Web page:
I would start my practice every day in the months leading up to the final by asking myself ‘what do I feel like playing today?’ It could be something old or something new. I was just enjoying playing the violin for the sake of playing the violin and not necessarily for the sake of preparing something for a competition. Obviously, I was working on my technique all the time, but I found that if that was where I wanted it to be; everything was there in the arms and in the mind, the music would follow.

Winning the AMC is a huge deal, it means so much to me. It’s amazing to have the support of the organisation

Even though the Gold Medal Final was held behind closed doors, you can watch all the performances on the ROSL YouTube channel

You also took part in our ROSL at Home series. Have you done many other recorded and livestreamed performances? How does it differ from performing for a live audience?

It can be tough, actually. With livestreaming, it’s the same as a concert in many ways. It’s happening now and that’s how it’s going to go. You’ve only got one opportunity to get it right. You focus on working towards it and then on the night, whatever happens happens. I really love that; the spontaneity of music making.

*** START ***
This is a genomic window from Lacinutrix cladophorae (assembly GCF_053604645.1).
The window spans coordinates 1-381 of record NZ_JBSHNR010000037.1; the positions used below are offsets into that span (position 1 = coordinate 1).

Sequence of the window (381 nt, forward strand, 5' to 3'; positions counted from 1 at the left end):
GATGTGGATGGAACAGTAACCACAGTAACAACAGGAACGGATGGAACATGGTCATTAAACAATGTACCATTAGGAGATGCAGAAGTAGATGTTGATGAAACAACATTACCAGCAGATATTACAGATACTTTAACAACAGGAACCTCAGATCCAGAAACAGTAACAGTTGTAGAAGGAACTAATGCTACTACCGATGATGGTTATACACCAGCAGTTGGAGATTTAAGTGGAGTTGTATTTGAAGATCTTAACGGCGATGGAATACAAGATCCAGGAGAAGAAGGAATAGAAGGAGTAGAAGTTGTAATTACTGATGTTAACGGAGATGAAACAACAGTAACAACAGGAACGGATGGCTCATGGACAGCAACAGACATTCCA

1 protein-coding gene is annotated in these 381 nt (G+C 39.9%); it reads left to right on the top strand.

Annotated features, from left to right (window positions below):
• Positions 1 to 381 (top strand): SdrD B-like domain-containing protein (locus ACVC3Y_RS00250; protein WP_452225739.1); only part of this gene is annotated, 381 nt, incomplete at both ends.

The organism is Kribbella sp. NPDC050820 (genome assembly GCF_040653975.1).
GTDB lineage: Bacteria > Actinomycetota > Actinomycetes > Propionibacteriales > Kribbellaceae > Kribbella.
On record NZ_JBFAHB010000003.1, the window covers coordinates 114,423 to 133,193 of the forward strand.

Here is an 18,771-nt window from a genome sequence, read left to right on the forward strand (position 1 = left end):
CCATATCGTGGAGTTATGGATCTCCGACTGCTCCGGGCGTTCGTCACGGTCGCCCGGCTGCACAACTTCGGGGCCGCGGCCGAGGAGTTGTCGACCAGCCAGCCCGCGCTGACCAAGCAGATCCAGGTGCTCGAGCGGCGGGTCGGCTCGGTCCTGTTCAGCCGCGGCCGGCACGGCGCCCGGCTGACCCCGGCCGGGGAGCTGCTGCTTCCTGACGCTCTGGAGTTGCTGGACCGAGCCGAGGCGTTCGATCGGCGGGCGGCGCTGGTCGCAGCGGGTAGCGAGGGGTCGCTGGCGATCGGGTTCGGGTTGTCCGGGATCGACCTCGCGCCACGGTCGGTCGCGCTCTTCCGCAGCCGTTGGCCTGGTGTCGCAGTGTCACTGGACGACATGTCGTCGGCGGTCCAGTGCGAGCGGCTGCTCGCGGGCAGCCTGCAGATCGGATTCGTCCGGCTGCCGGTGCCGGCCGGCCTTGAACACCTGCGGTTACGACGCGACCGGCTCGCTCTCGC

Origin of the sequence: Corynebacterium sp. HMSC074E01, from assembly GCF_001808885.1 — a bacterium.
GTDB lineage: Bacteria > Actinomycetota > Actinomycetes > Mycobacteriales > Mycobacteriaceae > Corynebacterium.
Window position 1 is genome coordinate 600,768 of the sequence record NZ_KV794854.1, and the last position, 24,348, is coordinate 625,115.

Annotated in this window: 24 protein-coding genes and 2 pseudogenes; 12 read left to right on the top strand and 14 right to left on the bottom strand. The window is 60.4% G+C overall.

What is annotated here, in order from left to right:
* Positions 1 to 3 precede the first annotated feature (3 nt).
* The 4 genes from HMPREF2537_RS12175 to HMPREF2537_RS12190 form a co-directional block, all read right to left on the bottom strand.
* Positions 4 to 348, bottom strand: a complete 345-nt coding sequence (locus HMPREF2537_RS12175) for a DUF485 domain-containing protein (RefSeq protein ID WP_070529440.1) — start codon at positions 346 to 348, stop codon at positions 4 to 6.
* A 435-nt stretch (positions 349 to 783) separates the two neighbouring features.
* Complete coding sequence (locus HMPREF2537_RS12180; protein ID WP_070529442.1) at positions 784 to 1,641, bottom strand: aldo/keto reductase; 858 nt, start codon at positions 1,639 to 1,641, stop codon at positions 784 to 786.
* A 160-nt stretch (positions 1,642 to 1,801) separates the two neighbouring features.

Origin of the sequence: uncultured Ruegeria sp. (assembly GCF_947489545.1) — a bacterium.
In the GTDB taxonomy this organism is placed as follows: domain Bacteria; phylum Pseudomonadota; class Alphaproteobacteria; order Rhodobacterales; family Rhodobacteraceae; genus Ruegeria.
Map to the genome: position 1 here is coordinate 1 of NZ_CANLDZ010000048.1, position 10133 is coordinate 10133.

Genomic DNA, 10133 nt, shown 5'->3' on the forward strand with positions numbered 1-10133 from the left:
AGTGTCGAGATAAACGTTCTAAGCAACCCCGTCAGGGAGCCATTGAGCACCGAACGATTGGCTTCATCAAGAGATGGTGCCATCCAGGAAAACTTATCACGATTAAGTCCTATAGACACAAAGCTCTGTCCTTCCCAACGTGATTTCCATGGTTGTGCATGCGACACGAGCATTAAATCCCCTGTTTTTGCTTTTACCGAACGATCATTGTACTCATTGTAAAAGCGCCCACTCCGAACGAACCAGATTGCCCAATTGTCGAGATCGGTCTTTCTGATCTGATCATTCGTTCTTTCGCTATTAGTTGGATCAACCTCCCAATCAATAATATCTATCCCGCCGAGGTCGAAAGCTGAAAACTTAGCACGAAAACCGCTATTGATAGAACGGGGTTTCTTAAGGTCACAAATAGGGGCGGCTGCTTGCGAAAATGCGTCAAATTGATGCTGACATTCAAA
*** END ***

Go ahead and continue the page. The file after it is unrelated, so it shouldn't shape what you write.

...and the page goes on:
Whereas with recording, there’s added pressure because you can do it as many times as you like. You always find yourself asking ‘should I stop and try it again?’ You can let go a bit more in a concert than when you’re sitting alone in a practice room. So, I have tried to learn during the pandemic to treat recordings in the same way as live performances.

How has the past year been for you as a musician? Has the closure of venues made life as a professional difficult?

Yes. In terms of playing, it’s still enjoyable, but career-wise, it’s been really tough. There’s been virtually nothing this year. I’ve now got cancellations all the way through to June 2021, which is quite tough. At least at this point, I feel I can plan ahead with a little more confidence.